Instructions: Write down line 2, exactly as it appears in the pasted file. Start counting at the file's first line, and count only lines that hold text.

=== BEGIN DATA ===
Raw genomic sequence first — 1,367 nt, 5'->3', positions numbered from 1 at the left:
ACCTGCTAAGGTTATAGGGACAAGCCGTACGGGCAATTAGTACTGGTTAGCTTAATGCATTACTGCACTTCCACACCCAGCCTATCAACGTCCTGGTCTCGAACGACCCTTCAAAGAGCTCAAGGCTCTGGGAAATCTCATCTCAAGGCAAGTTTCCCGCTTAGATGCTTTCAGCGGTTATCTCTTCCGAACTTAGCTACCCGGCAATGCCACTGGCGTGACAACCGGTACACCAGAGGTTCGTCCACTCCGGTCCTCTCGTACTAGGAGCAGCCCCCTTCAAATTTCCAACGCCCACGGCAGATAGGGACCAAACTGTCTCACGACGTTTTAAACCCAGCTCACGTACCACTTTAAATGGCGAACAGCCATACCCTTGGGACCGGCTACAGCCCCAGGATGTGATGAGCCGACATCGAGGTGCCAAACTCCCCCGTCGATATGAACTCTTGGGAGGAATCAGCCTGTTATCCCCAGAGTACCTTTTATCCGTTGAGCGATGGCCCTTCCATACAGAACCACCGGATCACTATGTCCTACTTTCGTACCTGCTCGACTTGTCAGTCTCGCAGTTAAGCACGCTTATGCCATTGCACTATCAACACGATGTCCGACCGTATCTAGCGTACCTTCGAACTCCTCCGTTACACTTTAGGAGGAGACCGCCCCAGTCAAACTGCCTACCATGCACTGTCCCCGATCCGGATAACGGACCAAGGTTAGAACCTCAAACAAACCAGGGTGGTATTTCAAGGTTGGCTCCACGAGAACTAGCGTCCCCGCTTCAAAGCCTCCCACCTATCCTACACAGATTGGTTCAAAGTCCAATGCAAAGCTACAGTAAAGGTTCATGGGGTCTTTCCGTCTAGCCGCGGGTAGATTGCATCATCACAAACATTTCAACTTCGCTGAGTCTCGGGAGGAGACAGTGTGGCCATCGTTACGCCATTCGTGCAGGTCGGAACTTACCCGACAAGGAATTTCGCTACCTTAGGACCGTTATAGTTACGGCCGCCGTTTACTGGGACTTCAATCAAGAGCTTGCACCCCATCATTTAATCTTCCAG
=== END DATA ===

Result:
ACCTGCTAAGGTTATAGGGACAAGCCGTACGGGCAATTAGTACTGGTTAGCTTAATGCATTACTGCACTTCCACACCCAGCCTATCAACGTCCTGGTCTCGAACGACCCTTCAAAGAGCTCAAGGCTCTGGGAAATCTCATCTCAAGGCAAGTTTCCCGCTTAGATGCTTTCAGCGGTTATCTCTTCCGAACTTAGCTACCCGGCAATGCCACTGGCGTGACAACCGGTACACCAGAGGTTCGTCCACTCCGGTCCTCTCGTACTAGGAGCAGCCCCCTTCAAATTTCCAACGCCCACGGCAGATAGGGACCAAACTGTCTCACGACGTTTTAAACCCAGCTCACGTACCACTTTAAATGGCGAACAGCCATACCCTTGGGACCGGCTACAGCCCCAGGATGTGATGAGCCGACATCGAGGTGCCAAACTCCCCCGTCGATATGAACTCTTGGGAGGAATCAGCCTGTTATCCCCAGAGTACCTTTTATCCGTTGAGCGATGGCCCTTCCATACAGAACCACCGGATCACTATGTCCTACTTTCGTACCTGCTCGACTTGTCAGTCTCGCAGTTAAGCACGCTTATGCCATTGCACTATCAACACGATGTCCGACCGTATCTAGCGTACCTTCGAACTCCTCCGTTACACTTTAGGAGGAGACCGCCCCAGTCAAACTGCCTACCATGCACTGTCCCCGATCCGGATAACGGACCAAGGTTAGAACCTCAAACAAACCAGGGTGGTATTTCAAGGTTGGCTCCACGAGAACTAGCGTCCCCGCTTCAAAGCCTCCCACCTATCCTACACAGATTGGTTCAAAGTCCAATGCAAAGCTACAGTAAAGGTTCATGGGGTCTTTCCGTCTAGCCGCGGGTAGATTGCATCATCACAAACATTTCAACTTCGCTGAGTCTCGGGAGGAGACAGTGTGGCCATCGTTACGCCATTCGTGCAGGTCGGAACTTACCCGACAAGGAATTTCGCTACCTTAGGACCGTTATAGTTACGGCCGCCGTTTACTGGGACTTCAATCAAGAGCTTGCACCCCATCATTTAATCTTCCAG